EVILICIOUS: Cruelty = Desire + Denial

EVILICIOUS: Cruelty = Desire + Denial by Marc Hauser

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Authors: Marc Hauser
liking have parted company. Violence becomes addictive.
    Lust murderers, child soldiers, suicide bombers, and batterers in an abusive relationship move easily from violent desires to violent actions. For all, harming others is addictive. For all, the addiction is aided by a psychology of denial. Lust murderers fuel their appetite for violence by thinking of their victims as objects, child soldiers do it by means of self-deception, suicide bombers by the belief in a just cause, and battering spouses by creating the false belief that they deserve control. Objectification, self-deception, and ideological justification are forms of denial that loosen the grip of our moral sense, and help complete the recipe for evil.

    Recommended books
    Atran, S. (2010).
Talking to the Enemy: Faith, Brotherhood, and the (Un)Making of Terrorists.
New York: Harper Collins.
    Bloom, P. (2010).
How Pleasure Works
. New York: W.W. Norton.
    Krueger, A. (2007).
What Makes a Terrorist: Economics and the Roots of Terrorism
. Princeton, N : Princeton University Press.
    Staub, E. (2010).
Overcoming Evil
. New York: Oxford University Press.

Chapter 2:
    Ravages of denial
    Self denial is not a virtue: it is only the effect of prudence on rascality.
    — George Bernard Shaw
    The still life and tableau vivant represent two art forms that involve careful placement of objects into specific positions. The artist, using canvas or camera, recreates a staged scene. In a still life, the focus is typically on inanimate objects such as pitchers, books, or fruit, while in a tableau vivant the focus is on animate objects, including humans and other animals.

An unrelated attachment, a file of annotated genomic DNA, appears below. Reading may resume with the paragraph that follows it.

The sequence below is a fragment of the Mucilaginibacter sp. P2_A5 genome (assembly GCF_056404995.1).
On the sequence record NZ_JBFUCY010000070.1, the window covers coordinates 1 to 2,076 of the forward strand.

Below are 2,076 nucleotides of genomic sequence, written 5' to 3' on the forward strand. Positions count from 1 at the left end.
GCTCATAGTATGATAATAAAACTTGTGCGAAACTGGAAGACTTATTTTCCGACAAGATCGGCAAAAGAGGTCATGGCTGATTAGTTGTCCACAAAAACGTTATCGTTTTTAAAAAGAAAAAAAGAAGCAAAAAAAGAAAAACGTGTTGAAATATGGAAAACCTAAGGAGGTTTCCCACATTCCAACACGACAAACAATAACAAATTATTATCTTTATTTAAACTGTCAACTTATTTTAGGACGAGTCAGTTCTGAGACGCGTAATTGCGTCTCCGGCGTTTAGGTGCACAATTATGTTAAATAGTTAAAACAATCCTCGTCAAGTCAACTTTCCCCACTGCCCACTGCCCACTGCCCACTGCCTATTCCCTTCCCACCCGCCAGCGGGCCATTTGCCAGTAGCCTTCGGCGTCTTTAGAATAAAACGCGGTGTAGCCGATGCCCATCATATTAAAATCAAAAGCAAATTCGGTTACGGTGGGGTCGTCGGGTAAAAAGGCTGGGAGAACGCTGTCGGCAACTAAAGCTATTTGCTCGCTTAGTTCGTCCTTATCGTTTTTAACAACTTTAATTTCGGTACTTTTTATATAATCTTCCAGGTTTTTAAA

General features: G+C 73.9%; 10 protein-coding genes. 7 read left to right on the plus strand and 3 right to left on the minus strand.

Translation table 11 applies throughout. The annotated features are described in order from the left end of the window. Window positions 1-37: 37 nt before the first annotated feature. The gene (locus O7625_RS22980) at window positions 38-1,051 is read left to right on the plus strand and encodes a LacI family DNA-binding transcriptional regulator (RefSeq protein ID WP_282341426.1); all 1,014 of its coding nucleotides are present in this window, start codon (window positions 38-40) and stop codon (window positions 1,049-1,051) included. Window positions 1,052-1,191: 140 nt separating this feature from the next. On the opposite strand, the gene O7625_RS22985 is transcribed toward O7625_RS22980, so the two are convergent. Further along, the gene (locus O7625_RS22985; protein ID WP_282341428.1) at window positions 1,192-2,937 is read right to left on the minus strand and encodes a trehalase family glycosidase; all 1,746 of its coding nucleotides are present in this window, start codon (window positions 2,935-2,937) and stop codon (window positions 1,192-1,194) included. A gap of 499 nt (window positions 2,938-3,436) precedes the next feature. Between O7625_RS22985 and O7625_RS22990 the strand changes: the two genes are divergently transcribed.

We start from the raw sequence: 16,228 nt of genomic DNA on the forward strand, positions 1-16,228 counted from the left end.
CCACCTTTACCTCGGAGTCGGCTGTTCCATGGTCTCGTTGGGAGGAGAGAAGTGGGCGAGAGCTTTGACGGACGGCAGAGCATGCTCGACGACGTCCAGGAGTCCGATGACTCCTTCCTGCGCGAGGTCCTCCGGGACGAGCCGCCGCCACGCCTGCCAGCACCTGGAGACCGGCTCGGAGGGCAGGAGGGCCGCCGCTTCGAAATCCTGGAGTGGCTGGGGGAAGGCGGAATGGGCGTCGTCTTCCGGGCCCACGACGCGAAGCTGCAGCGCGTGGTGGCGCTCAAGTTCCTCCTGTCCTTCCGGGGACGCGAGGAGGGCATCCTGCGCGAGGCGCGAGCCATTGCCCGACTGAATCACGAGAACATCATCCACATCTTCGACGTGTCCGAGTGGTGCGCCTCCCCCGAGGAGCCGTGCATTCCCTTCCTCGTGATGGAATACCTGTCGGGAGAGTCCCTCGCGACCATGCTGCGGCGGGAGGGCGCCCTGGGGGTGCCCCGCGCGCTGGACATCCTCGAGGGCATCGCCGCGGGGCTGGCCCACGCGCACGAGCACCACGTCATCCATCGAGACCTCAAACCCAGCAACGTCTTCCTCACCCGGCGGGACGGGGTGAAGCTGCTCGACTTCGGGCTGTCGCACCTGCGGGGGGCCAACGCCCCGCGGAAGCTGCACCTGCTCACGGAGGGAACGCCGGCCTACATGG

The tableau vivant reached new heights when Corporal Charles Graner decided to use his photographic talents to pose Iraqi detainees at Abu Ghraib into human pyramids, hooded scarecrows attached to electrical wires, dogs on leashes, and piles of naked flesh. Unlike the original art form which involved wealthy guests at dinner parties who voluntarily put on costumes and assumed silly poses, the Iraqi detainees were forced into humiliating positions, dehumanizing them into inanimate objects or animals. This represents a massive distortion of reality, but is not the representation of a delusional mind. Graner believed that the only way to protect his group was to crush and humiliate the other group’s spirit, and the only way to do that was to dehumanize them. For those of us who dared to stare at these pictures, or saw them come to life in Errol Morris’s superb film
Standard Operating Procedure,
they provide a wake-up call to the horrific ways in which we recruit dehumanization and self-deception to deny the moral fabric of other humans. This chapter explains how these two components of denial work, how they are enlisted to satisfy our desires, and often lead to the destruction of innocent lives.
    Attempting to satisfy our desires frequently brings us into opposition with others who are interested in the same resources, as well as moral sanctions that prohibit particular actions. When moral constraints operate, either as intuitively understood norms or explicitly recognized laws, they set guidelines for what is right or wrong, what is praiseworthy or blameworthy, and who counts within the circle of morally relevant individuals. When we dehumanize another human being, we have taken them out of the circle of moral consideration, thereby lifting a significant constraint on our desire to procure resources. When we self-deceive, we justify to ourselves and often to others that new moral norms are necessary to address a societal problem. With new norms in place, actions that were prohibited under the old regime are not only legitimate, but sanctioned. So begins a process of denial that enables us to satisfy our desires.
    Before I explain how we dehumanize and self-deceive?? I need to explain the process of humanization, the capacity to perceive some things but not others with human qualities and moral worth. This is an

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